|Matthew Henry's Concise Commentary|
19:8-22 How doleful are Job's complaints! What is the fire of hell but the wrath of God! Seared consciences will feel it hereafter, but do not fear it now: enlightened consciences fear it now, but shall not feel it hereafter. It is a very common mistake to think that those whom God afflicts he treats as his enemies. Every creature is that to us which God makes it to be; yet this does not excuse Job's relations and friends. How uncertain is the friendship of men! but if God be our Friend, he will not fail us in time of need. What little reason we have to indulge the body, which, after all our care, is consumed by diseases it has in itself. Job recommends himself to the compassion of his friends, and justly blames their harshness. It is very distressing to one who loves God, to be bereaved at once of outward comfort and of inward consolation; yet if this, and more, come upon a believer, it does not weaken the proof of his being a child of God and heir of glory.
Verse 20. - My bone cleaveth to my skin and to my flesh. Here the third source of Job's misery is brought forward - his painful and incurable disease. This has brought him to such a pitch of emaciation that his bones seem to adhere to the tightened skin, and the scanty and shrunken muscles, that cover them (comp. Job 33:21 and Lamentations 4:8). Such emaciation of the general frame is quite compatible with the unsightly swelling of certain parts of the body which characterizes elephantiasis. And I am escaped with the skin of my teeth. The expression is, no doubt, proverbial, and signifies "barely escaped;" but its origin is obscure.
Gill's Exposition of the Entire Bible
My bone cleaveth to my skin and to my flesh,.... Or, "as to my flesh" (o), as Mr. Broughton and others render the words; as his bones used to stick to his flesh, and were covered with it, now his flesh being consumed and wasted away with his disease, they stuck to his skin, and were seen through it; he was reduced to skin and bone, and was a mere skeleton, what with the force of his bodily disorder, and the grief of his mind through the treatment he met with from God and men, see Lamentations 4:8;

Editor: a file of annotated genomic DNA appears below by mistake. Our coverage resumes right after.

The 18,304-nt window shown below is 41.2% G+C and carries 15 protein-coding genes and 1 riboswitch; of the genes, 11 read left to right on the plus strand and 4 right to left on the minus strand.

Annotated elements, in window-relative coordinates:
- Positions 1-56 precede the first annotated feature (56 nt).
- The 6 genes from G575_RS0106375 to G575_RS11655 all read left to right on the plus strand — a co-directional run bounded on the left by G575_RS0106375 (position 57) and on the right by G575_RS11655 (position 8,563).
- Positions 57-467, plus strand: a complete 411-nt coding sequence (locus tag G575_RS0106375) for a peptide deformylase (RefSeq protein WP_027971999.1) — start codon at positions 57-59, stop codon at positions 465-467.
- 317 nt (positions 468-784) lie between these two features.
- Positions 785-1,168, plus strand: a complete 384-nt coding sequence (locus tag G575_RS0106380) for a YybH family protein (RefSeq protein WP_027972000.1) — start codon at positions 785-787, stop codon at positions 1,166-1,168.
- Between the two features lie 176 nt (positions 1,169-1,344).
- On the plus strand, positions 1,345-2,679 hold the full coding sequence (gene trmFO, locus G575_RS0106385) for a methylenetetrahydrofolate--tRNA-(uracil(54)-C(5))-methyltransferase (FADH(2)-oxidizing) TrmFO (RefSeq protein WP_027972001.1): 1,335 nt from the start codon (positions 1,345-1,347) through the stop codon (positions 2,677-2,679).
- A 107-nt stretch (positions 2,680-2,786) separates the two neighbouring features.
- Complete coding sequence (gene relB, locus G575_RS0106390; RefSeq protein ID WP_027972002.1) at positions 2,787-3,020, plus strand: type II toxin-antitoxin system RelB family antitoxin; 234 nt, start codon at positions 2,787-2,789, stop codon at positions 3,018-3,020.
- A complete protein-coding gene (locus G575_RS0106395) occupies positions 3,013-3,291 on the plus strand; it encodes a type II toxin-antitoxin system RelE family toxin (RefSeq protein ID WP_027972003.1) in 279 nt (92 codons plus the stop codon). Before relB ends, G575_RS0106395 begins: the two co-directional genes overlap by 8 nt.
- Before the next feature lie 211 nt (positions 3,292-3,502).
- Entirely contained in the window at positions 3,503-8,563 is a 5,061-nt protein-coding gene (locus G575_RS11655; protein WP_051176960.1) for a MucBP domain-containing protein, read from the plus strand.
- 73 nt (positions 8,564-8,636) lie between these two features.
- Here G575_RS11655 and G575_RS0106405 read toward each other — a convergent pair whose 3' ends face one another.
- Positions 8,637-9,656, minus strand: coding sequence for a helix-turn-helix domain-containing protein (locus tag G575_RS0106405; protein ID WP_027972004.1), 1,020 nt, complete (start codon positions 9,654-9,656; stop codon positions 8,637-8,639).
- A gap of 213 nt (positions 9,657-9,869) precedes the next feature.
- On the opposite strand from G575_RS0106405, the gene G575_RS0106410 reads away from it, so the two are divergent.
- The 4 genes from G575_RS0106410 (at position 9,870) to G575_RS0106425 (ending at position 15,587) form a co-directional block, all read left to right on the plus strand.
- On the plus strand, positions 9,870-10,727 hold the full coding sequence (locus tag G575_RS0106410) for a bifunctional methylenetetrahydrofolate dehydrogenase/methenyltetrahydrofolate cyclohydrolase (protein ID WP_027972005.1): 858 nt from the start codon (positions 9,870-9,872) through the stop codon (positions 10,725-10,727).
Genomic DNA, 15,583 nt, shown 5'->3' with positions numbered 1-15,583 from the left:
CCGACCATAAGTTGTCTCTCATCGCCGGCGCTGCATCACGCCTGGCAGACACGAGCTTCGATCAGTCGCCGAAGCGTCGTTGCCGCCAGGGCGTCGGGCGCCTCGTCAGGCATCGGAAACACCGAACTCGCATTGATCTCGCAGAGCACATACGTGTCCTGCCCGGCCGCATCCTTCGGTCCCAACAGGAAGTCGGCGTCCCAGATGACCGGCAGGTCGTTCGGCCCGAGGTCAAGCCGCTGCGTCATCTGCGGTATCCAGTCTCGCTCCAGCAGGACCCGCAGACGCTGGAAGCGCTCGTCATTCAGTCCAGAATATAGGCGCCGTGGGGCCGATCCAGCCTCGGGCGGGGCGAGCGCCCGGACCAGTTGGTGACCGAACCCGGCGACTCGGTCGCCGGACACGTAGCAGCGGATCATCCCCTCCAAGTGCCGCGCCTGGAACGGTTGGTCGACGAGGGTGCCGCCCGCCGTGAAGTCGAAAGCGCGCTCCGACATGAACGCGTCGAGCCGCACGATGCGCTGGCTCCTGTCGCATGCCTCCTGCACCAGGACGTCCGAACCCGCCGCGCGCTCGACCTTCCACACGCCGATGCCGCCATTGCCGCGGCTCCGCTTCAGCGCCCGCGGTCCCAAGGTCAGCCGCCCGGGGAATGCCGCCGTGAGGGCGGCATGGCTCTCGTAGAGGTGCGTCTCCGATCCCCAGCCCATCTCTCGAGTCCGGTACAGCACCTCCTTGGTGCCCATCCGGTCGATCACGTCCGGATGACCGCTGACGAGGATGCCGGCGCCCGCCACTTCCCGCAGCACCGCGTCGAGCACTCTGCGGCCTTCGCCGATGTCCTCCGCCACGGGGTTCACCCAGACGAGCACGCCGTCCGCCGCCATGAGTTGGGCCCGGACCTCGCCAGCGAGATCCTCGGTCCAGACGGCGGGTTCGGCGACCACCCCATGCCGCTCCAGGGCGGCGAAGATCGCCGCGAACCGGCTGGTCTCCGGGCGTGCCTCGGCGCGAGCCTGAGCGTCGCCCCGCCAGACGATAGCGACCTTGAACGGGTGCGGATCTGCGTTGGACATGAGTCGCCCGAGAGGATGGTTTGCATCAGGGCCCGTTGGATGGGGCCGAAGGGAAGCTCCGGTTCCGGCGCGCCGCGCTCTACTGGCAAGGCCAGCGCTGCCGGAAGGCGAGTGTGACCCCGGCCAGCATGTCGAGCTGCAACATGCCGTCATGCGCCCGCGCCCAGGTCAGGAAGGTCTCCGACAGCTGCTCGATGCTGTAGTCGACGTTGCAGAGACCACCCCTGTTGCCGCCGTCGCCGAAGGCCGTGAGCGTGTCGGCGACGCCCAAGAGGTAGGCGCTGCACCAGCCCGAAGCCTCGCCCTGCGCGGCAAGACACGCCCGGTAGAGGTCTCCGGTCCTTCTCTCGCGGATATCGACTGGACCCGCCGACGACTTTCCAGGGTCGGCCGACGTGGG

and I am escaped with the skin of my teeth; meaning not, as some understand it, his lips, which covered his teeth; for those cannot be properly called the skin of them; rather the fine polish of the teeth, which fortifies them against the hurt and damage they would receive by what is ate and drank; though it seems best to interpret it of the skin of the gums, in which the teeth are set; and the sense is, that Job had escaped with his life, but not with a whole skin, his skin was broken all over him, with the sores and ulcers upon him, see Job 7:5; only the skin of his teeth was preserved, and so Mr. Broughton renders it, "I am whole only in the skin of my teeth"; everywhere else his skin was broken; so the Targum,
"I am left in the skin of my teeth.''
Some have thought that Satan, when he smote Job from head to feet with ulcers, spared his mouth, lips, and teeth, the instruments of speech, that he might therewith curse God, which was the thing he aimed at, and proposed to bring him to, by getting a grant from God to afflict him in the manner he did.
(o) "cuti meae ut carni meae", Tremellius, in one edition of his version.
Jamieson-Fausset-Brown Bible Commentary
20. Extreme meagerness. The bone seemed to stick in the skin, being seen through it, owing to the flesh drying up and falling away from the bone. The Margin, "as to my flesh," makes this sense clearer. The English Version, however, expresses the same: "And to my flesh," namely, which has fallen away from the bone, instead of firmly covering it.
skin of my teeth—proverbial. I have escaped with bare life; I am whole only with the skin of my teeth; that is, my gums alone are whole, the rest of the skin of my body is broken with sores (Job 7:5; Ps 102:5). Satan left Job his speech, in hope that he might therewith curse God.
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